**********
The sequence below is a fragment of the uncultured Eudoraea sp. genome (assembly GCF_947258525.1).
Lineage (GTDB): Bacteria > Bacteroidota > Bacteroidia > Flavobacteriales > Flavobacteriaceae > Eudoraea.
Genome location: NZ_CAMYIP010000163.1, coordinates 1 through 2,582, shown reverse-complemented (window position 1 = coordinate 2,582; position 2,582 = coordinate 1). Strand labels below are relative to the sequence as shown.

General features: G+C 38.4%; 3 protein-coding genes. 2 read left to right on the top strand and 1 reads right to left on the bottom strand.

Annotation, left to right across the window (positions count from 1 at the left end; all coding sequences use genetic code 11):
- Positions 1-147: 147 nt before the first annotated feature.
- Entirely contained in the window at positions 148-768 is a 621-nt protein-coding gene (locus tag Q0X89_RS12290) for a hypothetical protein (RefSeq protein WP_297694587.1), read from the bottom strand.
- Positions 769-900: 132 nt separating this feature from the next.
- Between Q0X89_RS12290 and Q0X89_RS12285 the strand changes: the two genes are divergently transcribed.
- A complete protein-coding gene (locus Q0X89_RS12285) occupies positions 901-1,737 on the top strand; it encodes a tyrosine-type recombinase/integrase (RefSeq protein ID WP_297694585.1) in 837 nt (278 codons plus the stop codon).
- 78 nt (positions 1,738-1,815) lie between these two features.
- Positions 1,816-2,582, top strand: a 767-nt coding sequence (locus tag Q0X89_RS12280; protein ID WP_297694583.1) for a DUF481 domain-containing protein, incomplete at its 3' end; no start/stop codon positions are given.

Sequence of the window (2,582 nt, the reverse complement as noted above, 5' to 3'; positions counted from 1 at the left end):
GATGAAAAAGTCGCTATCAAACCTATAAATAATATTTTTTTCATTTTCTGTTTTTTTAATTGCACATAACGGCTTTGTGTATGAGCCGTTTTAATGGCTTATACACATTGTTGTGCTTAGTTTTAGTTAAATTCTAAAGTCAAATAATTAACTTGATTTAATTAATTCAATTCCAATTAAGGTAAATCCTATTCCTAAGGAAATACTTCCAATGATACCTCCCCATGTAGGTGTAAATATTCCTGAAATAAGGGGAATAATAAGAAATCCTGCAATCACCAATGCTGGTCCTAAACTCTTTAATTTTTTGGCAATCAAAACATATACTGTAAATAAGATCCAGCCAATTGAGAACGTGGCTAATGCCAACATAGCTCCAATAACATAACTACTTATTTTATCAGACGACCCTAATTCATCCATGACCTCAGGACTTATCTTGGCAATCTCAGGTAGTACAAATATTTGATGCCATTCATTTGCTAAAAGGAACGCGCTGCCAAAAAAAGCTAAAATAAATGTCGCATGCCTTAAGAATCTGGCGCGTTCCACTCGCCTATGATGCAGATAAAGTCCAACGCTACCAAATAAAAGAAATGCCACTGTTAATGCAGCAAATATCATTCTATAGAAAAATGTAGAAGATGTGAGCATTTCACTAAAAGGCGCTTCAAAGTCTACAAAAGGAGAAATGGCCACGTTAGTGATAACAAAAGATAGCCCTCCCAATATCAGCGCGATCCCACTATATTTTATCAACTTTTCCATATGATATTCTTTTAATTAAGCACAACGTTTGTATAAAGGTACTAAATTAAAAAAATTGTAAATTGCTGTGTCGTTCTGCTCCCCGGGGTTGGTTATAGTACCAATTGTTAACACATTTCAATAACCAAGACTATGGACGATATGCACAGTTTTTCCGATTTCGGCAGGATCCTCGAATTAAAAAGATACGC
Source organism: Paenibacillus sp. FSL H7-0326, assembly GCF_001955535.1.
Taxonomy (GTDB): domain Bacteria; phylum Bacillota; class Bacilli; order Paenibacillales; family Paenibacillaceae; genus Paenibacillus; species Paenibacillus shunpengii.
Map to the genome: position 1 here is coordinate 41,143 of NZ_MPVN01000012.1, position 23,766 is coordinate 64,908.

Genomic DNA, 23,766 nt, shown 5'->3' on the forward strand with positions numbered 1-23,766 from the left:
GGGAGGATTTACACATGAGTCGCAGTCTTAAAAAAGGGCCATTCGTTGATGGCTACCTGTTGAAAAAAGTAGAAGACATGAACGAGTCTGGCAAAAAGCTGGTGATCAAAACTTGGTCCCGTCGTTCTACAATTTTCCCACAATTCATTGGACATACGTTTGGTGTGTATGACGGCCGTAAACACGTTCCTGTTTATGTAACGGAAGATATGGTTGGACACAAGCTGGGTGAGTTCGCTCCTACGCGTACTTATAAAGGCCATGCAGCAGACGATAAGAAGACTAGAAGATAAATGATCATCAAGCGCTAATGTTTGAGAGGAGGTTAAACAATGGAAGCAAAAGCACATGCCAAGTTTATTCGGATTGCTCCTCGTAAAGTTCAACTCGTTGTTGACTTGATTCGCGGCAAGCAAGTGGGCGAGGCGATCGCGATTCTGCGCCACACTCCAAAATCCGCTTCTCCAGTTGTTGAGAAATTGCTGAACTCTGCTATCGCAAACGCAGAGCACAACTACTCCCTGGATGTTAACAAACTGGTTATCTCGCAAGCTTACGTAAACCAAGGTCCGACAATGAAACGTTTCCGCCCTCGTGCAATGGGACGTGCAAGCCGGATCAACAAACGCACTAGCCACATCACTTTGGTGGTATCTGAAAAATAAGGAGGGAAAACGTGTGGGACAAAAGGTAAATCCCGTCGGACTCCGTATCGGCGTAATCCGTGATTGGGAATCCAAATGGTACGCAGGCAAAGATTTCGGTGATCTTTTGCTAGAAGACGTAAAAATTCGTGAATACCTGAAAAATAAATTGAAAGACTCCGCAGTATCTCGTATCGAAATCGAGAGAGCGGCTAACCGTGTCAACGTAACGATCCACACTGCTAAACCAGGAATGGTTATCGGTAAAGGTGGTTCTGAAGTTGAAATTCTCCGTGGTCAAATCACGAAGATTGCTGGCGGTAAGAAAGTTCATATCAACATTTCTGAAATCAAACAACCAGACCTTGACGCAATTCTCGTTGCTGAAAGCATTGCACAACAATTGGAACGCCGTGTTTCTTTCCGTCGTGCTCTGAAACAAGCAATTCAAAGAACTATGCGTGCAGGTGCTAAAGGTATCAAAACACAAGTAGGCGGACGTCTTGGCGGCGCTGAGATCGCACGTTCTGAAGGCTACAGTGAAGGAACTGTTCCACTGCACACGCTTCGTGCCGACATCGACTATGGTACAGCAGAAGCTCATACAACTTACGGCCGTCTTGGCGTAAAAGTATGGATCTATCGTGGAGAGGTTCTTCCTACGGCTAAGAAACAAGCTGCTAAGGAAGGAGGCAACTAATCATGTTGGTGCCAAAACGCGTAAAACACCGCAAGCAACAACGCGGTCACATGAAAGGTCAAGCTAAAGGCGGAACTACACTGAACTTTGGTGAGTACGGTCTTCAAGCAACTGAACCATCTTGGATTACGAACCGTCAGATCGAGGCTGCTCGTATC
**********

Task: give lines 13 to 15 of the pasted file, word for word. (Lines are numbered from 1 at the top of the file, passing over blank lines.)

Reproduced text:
Sequence of the window (2,582 nt, the reverse complement as noted above, 5' to 3'; positions counted from 1 at the left end):
GATGAAAAAGTCGCTATCAAACCTATAAATAATATTTTTTTCATTTTCTGTTTTTTTAATTGCACATAACGGCTTTGTGTATGAGCCGTTTTAATGGCTTATACACATTGTTGTGCTTAGTTTTAGTTAAATTCTAAAGTCAAATAATTAACTTGATTTAATTAATTCAATTCCAATTAAGGTAAATCCTATTCCTAAGGAAATACTTCCAATGATACCTCCCCATGTAGGTGTAAATATTCCTGAAATAAGGGGAATAATAAGAAATCCTGCAATCACCAATGCTGGTCCTAAACTCTTTAATTTTTTGGCAATCAAAACATATACTGTAAATAAGATCCAGCCAATTGAGAACGTGGCTAATGCCAACATAGCTCCAATAACATAACTACTTATTTTATCAGACGACCCTAATTCATCCATGACCTCAGGACTTATCTTGGCAATCTCAGGTAGTACAAATATTTGATGCCATTCATTTGCTAAAAGGAACGCGCTGCCAAAAAAAGCTAAAATAAATGTCGCATGCCTTAAGAATCTGGCGCGTTCCACTCGCCTATGATGCAGATAAAGTCCAACGCTACCAAATAAAAGAAATGCCACTGTTAATGCAGCAAATATCATTCTATAGAAAAATGTAGAAGATGTGAGCATTTCACTAAAAGGCGCTTCAAAGTCTACAAAAGGAGAAATGGCCACGTTAGTGATAACAAAAGATAGCCCTCCCAATATCAGCGCGATCCCACTATATTTTATCAACTTTTCCATATGATATTCTTTTAATTAAGCACAACGTTTGTATAAAGGTACTAAATTAAAAAAATTGTAAATTGCTGTGTCGTTCTGCTCCCCGGGGTTGGTTATAGTACCAATTGTTAACACATTTCAATAACCAAGACTATGGACGATATGCACAGTTTTTCCGATTTCGGCAGGATCCTCGAATTAAAAAGATACGC
Source organism: Paenibacillus sp. FSL H7-0326, assembly GCF_001955535.1.